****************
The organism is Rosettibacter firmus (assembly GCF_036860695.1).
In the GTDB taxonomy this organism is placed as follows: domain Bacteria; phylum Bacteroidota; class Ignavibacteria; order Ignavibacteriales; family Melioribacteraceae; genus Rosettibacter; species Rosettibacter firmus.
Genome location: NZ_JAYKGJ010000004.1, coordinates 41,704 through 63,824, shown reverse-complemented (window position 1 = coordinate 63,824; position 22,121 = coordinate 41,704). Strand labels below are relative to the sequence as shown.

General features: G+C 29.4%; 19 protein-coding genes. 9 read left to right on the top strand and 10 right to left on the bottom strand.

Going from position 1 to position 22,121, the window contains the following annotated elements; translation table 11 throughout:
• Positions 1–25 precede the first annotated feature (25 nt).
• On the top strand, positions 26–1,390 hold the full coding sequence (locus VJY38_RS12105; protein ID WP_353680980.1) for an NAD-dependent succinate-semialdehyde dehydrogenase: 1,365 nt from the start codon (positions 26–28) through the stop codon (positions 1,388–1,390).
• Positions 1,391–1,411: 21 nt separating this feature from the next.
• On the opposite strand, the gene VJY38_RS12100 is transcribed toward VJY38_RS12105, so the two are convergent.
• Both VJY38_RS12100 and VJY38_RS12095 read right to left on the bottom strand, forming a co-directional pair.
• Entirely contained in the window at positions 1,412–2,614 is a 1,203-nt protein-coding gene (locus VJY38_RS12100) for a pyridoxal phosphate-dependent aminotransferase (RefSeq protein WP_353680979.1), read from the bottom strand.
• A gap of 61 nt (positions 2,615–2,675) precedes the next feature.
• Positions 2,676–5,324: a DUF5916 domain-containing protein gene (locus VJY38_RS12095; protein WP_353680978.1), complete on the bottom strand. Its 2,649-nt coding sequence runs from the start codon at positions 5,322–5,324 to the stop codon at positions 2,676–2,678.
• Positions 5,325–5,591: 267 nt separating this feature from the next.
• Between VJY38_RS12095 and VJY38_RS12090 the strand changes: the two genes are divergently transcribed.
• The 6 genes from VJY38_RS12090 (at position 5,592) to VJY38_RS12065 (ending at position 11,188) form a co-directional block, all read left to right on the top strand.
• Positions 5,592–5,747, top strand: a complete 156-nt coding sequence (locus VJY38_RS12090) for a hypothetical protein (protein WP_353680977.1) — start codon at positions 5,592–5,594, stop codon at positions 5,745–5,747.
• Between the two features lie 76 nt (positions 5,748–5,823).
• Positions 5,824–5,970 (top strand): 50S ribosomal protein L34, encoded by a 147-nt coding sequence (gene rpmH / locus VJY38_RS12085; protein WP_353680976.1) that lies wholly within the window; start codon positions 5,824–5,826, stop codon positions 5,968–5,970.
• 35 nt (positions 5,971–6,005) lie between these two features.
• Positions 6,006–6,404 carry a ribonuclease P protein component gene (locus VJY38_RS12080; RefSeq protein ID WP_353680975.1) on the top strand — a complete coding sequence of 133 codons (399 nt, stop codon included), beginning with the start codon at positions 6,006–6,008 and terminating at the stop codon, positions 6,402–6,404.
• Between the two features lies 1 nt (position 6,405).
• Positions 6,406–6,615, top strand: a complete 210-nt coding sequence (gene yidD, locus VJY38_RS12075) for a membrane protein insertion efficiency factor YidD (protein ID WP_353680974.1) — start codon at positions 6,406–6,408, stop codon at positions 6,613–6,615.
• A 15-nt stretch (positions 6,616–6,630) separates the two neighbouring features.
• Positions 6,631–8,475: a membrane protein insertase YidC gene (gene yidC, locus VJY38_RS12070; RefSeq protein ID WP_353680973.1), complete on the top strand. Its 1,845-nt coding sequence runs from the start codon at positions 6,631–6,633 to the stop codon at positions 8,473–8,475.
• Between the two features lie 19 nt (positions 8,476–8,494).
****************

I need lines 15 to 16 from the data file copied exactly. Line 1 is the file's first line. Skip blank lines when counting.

• Between VJY38_RS12095 and VJY38_RS12090 the strand changes: the two genes are divergently transcribed.
• The 6 genes from VJY38_RS12090 (at position 5,592) to VJY38_RS12065 (ending at position 11,188) form a co-directional block, all read left to right on the top strand.